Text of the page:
What about the economic benefits of integration such as a lack of tariffs, greater competition and lower prices for consumers?
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William Pitt
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(Original post by Jimmy66)
Is the EU a Force For Good In Today's Society?

I've been given this essay title to 'extend my learning and also for UCAS' and I have no idea what to talk about, any help would be appreciated.
Please no sweeping statements, just valid points backed up by explanation/evidence.
It is a force for good, examples:

  • Interim relief granted at Factortame I, II, III cases by the ECJ which did not exist under British national law (see Lord Bridge's judgement in the House of Lords)
  • the case of Viking in which Finnish trade unions and organized labour were defended against capital relocation to Estonia
  • the case of Marshall wherein British national was granted equal rights under the extension of the definition of the state as direct effect of an EU directive
  • The case of Francovich wherein Italian national was granted remedies and damages for the principle of state liability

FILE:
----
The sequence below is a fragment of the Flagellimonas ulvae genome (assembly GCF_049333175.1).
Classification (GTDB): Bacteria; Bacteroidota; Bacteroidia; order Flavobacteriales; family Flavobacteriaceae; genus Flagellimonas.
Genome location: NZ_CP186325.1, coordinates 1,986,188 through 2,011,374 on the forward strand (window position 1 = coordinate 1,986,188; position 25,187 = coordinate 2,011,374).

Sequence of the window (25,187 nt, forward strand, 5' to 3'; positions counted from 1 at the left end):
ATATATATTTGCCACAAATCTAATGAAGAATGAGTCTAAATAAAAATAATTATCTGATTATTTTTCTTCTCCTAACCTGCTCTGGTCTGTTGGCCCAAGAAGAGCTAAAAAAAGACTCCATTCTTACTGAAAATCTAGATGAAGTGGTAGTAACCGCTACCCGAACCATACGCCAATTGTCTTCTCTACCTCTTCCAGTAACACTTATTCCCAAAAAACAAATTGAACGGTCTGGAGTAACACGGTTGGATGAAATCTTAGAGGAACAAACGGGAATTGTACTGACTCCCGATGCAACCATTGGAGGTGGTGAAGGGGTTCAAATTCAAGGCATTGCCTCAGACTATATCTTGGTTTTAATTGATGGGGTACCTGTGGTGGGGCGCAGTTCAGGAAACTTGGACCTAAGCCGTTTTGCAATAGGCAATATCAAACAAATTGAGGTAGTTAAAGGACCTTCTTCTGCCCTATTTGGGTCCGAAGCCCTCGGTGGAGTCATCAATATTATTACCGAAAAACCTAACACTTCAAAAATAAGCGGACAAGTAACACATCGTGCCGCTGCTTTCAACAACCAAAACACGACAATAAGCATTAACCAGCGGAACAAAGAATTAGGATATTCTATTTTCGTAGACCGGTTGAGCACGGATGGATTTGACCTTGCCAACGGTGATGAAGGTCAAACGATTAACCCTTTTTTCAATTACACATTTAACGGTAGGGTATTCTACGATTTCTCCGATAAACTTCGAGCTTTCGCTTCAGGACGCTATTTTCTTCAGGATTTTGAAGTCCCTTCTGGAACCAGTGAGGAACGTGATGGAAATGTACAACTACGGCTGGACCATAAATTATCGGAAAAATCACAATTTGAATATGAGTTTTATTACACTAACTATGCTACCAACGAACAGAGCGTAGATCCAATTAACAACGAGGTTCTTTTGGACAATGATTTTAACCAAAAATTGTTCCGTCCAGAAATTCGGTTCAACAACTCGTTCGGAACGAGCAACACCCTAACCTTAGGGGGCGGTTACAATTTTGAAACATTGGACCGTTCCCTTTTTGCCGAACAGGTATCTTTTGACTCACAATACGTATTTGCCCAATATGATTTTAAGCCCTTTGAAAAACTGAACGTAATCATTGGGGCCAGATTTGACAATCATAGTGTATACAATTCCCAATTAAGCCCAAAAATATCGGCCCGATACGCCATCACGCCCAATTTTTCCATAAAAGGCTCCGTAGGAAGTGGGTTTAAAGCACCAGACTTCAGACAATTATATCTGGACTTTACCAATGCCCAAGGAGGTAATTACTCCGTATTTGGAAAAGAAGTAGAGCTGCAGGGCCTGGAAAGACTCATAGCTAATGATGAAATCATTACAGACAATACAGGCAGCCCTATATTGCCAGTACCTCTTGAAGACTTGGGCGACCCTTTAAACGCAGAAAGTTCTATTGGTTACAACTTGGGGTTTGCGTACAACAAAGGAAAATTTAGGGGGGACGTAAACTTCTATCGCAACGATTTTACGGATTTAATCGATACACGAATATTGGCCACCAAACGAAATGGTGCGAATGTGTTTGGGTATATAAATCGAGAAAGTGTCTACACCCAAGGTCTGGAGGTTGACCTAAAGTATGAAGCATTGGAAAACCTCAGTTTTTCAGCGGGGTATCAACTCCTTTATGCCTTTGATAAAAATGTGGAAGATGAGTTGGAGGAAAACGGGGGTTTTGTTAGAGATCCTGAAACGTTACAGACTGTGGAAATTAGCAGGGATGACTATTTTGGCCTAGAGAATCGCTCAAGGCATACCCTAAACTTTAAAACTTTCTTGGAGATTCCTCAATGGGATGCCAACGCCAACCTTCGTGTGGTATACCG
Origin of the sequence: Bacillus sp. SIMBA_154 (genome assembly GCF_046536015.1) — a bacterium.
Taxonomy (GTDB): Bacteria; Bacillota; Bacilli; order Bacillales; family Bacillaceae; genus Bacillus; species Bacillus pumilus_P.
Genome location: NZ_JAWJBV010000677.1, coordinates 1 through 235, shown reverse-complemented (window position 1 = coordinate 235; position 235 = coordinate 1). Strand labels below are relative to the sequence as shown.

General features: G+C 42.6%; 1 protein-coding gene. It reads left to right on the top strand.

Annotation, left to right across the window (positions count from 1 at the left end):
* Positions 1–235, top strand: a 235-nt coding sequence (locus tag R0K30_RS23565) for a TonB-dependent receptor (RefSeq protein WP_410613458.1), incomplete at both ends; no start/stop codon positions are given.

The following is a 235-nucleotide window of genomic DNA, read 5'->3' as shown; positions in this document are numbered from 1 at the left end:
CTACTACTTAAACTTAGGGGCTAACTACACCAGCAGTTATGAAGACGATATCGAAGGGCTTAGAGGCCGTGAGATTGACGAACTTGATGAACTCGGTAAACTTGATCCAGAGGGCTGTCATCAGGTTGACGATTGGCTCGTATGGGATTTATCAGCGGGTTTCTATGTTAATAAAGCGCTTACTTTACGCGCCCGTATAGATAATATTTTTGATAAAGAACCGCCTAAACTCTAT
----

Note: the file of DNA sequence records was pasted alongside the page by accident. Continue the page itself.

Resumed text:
• The case of van Gend en Loos wherein tax levies where deemed in breach of free trade principles between Germany and the Netherlands
  • The case of British Gas wherein claimant could sue the British state (British Gas was then a public company) for discrimination in employment
  • The recent case of Polish Constitutional Court ruling on kosher slaughtering rights of shechita for the Jewish minority in Poland in line with Polish Constitution's principle of consistent interpretation with EU law


^ These are just some examples of EU as a force for good by law and by force. This stems from the EU regulations and EU directive and the doctrine of the supremacy of EU Law over national provisions which are in breach of Community law

You can find HUNDREDS more on the internet with regards to gender equality, minority rights, free trade agreements, freedom of expression, freedom of movement, rights of labour/capital etc.
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Jimmy66
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(Original post by William Pitt)